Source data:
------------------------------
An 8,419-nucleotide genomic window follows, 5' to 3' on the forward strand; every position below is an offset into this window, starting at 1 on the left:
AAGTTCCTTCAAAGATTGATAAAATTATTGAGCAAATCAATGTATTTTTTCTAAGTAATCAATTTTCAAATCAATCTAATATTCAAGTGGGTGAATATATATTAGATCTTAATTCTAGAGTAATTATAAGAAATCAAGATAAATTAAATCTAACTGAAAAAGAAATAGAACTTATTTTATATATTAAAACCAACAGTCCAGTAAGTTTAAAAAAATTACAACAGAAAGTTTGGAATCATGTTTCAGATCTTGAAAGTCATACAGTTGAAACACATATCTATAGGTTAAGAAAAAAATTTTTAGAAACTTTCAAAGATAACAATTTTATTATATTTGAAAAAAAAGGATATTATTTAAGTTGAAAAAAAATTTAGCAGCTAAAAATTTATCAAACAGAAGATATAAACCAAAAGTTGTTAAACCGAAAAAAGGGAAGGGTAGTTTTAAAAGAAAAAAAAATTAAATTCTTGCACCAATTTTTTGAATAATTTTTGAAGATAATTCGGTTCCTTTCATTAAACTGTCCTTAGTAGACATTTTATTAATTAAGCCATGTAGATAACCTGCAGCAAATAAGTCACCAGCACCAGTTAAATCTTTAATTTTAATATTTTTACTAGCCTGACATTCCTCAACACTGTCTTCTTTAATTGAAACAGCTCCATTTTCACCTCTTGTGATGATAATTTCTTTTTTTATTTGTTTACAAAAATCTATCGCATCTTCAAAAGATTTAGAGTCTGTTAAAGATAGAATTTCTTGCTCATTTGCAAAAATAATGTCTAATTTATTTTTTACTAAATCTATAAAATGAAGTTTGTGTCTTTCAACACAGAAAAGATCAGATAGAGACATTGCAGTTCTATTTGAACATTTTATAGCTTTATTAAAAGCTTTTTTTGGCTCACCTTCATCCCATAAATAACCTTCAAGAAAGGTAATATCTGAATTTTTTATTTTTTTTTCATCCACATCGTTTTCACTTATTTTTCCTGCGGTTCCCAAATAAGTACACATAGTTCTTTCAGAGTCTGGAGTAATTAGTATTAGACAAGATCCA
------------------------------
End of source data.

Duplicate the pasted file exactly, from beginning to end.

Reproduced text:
An 8,419-nucleotide genomic window follows, 5' to 3' on the forward strand; every position below is an offset into this window, starting at 1 on the left:
AAGTTCCTTCAAAGATTGATAAAATTATTGAGCAAATCAATGTATTTTTTCTAAGTAATCAATTTTCAAATCAATCTAATATTCAAGTGGGTGAATATATATTAGATCTTAATTCTAGAGTAATTATAAGAAATCAAGATAAATTAAATCTAACTGAAAAAGAAATAGAACTTATTTTATATATTAAAACCAACAGTCCAGTAAGTTTAAAAAAATTACAACAGAAAGTTTGGAATCATGTTTCAGATCTTGAAAGTCATACAGTTGAAACACATATCTATAGGTTAAGAAAAAAATTTTTAGAAACTTTCAAAGATAACAATTTTATTATATTTGAAAAAAAAGGATATTATTTAAGTTGAAAAAAAATTTAGCAGCTAAAAATTTATCAAACAGAAGATATAAACCAAAAGTTGTTAAACCGAAAAAAGGGAAGGGTAGTTTTAAAAGAAAAAAAAATTAAATTCTTGCACCAATTTTTTGAATAATTTTTGAAGATAATTCGGTTCCTTTCATTAAACTGTCCTTAGTAGACATTTTATTAATTAAGCCATGTAGATAACCTGCAGCAAATAAGTCACCAGCACCAGTTAAATCTTTAATTTTAATATTTTTACTAGCCTGACATTCCTCAACACTGTCTTCTTTAATTGAAACAGCTCCATTTTCACCTCTTGTGATGATAATTTCTTTTTTTATTTGTTTACAAAAATCTATCGCATCTTCAAAAGATTTAGAGTCTGTTAAAGATAGAATTTCTTGCTCATTTGCAAAAATAATGTCTAATTTATTTTTTACTAAATCTATAAAATGAAGTTTGTGTCTTTCAACACAGAAAAGATCAGATAGAGACATTGCAGTTCTATTTGAACATTTTATAGCTTTATTAAAAGCTTTTTTTGGCTCACCTTCATCCCATAAATAACCTTCAAGAAAGGTAATATCTGAATTTTTTATTTTTTTTTCATCCACATCGTTTTCACTTATTTTTCCTGCGGTTCCCAAATAAGTACACATAGTTCTTTCAGAGTCTGGAGTAATTAGTATTAGACAAGATCCA